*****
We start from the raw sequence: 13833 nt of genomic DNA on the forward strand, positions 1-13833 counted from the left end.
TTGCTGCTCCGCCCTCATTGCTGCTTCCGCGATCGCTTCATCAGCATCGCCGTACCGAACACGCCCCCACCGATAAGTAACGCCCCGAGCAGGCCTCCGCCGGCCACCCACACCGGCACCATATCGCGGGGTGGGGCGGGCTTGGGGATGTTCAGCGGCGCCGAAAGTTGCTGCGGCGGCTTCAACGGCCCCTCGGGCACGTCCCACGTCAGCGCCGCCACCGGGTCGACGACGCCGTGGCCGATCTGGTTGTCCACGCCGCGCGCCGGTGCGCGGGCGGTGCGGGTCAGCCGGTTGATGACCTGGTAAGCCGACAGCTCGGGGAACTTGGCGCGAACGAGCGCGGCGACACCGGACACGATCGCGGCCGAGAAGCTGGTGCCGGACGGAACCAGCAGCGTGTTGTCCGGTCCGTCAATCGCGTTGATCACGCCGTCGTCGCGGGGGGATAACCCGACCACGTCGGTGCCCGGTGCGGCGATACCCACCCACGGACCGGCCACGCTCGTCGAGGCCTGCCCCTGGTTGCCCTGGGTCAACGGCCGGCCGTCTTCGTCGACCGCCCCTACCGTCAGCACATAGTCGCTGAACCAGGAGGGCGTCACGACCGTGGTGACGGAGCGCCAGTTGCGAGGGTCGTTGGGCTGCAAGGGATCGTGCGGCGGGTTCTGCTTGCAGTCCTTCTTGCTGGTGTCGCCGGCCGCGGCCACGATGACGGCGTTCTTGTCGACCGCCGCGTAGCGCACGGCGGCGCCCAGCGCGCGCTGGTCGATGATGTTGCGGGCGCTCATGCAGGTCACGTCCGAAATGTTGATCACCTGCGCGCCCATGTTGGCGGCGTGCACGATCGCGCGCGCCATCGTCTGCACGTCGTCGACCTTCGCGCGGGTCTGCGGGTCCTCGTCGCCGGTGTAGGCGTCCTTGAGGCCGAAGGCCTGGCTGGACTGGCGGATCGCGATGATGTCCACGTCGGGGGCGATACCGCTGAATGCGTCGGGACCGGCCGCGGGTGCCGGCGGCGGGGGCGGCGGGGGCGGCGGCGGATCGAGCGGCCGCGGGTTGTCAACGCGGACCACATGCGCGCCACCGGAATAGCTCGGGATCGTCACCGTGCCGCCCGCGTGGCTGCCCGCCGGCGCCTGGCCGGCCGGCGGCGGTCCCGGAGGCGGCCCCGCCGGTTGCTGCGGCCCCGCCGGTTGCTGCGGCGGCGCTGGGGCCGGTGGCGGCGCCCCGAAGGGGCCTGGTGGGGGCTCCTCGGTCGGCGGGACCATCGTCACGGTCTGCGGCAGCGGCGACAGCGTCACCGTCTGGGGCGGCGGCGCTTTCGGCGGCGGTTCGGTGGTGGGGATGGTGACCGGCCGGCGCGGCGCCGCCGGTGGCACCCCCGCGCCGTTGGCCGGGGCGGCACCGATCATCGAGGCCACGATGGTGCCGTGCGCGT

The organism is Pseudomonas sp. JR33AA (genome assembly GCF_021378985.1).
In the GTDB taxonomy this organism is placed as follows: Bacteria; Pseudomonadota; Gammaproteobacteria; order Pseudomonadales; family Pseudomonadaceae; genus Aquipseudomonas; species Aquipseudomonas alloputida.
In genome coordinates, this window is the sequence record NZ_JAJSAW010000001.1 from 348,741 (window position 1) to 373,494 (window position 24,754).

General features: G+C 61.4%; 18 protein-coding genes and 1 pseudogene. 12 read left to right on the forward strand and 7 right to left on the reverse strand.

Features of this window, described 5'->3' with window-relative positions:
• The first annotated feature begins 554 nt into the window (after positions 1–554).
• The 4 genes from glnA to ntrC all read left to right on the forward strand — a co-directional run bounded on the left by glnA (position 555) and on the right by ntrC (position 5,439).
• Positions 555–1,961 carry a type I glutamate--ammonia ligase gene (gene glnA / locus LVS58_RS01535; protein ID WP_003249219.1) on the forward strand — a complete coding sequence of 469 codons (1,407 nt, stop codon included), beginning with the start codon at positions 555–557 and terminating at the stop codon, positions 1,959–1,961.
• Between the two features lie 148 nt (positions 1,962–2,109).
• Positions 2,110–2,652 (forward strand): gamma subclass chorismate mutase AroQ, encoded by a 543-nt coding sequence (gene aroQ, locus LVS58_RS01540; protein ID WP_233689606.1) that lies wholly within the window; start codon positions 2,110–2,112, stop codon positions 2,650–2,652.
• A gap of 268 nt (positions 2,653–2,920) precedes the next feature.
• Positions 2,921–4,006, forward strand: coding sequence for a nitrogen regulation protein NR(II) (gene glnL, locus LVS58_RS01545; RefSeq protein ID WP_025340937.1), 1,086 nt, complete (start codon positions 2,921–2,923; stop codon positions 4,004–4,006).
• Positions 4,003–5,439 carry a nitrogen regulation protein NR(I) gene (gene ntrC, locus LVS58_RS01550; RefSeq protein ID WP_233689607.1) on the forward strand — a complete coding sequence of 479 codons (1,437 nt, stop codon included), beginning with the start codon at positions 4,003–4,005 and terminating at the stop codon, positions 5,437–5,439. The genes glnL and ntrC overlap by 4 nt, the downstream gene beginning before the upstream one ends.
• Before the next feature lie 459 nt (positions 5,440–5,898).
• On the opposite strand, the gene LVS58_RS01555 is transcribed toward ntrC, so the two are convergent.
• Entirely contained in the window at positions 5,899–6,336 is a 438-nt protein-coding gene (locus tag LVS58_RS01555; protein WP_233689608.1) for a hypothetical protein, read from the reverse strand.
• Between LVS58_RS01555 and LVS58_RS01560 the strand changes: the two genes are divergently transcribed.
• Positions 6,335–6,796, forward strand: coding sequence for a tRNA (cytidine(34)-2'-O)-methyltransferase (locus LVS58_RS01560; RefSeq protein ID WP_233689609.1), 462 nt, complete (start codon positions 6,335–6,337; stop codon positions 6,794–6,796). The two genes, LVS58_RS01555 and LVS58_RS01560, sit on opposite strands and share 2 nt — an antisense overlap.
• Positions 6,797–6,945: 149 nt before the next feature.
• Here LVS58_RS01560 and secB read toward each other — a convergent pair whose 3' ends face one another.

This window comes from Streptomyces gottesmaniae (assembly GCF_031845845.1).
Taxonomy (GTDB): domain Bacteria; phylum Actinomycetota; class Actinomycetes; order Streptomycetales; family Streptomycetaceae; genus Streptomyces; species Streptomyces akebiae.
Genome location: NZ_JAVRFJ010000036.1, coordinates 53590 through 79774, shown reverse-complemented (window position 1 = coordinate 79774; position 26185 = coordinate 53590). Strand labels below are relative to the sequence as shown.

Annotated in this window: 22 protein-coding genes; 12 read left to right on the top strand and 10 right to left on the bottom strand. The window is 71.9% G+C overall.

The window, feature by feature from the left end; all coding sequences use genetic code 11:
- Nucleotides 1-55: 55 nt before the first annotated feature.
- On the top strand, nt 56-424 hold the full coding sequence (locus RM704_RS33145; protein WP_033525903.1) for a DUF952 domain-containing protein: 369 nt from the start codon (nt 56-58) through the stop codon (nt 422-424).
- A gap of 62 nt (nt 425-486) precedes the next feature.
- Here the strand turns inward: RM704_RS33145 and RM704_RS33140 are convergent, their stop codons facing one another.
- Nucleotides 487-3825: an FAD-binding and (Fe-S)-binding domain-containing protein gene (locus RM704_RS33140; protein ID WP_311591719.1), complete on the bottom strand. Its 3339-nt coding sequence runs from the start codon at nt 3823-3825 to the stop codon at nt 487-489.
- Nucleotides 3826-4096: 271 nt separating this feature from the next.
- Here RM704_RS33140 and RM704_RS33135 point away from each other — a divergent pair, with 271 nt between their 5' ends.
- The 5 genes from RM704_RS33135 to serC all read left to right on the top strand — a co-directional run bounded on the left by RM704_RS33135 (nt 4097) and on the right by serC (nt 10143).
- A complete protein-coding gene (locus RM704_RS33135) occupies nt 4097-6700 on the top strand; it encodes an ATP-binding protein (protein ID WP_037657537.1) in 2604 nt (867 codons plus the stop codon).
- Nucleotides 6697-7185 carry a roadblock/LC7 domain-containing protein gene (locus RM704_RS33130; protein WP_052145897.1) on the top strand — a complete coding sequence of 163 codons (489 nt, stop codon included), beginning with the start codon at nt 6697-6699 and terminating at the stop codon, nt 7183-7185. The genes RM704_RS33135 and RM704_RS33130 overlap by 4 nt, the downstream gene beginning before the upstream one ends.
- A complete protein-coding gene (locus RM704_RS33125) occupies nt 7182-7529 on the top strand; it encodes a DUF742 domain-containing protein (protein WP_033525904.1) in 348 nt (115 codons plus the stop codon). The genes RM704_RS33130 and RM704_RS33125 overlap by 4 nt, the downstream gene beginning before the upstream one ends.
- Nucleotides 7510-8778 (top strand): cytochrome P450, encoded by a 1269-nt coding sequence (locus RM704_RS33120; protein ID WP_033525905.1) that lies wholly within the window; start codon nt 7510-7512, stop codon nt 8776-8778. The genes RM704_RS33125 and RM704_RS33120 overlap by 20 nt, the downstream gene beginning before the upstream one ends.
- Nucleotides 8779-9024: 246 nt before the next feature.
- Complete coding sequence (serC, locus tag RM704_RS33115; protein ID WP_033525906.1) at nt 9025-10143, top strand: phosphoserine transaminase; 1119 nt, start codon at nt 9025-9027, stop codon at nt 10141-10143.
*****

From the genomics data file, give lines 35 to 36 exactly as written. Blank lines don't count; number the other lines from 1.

- The 5 genes from RM704_RS33135 to serC all read left to right on the top strand — a co-directional run bounded on the left by RM704_RS33135 (nt 4097) and on the right by serC (nt 10143).
- A complete protein-coding gene (locus RM704_RS33135) occupies nt 4097-6700 on the top strand; it encodes an ATP-binding protein (protein ID WP_037657537.1) in 2604 nt (867 codons plus the stop codon).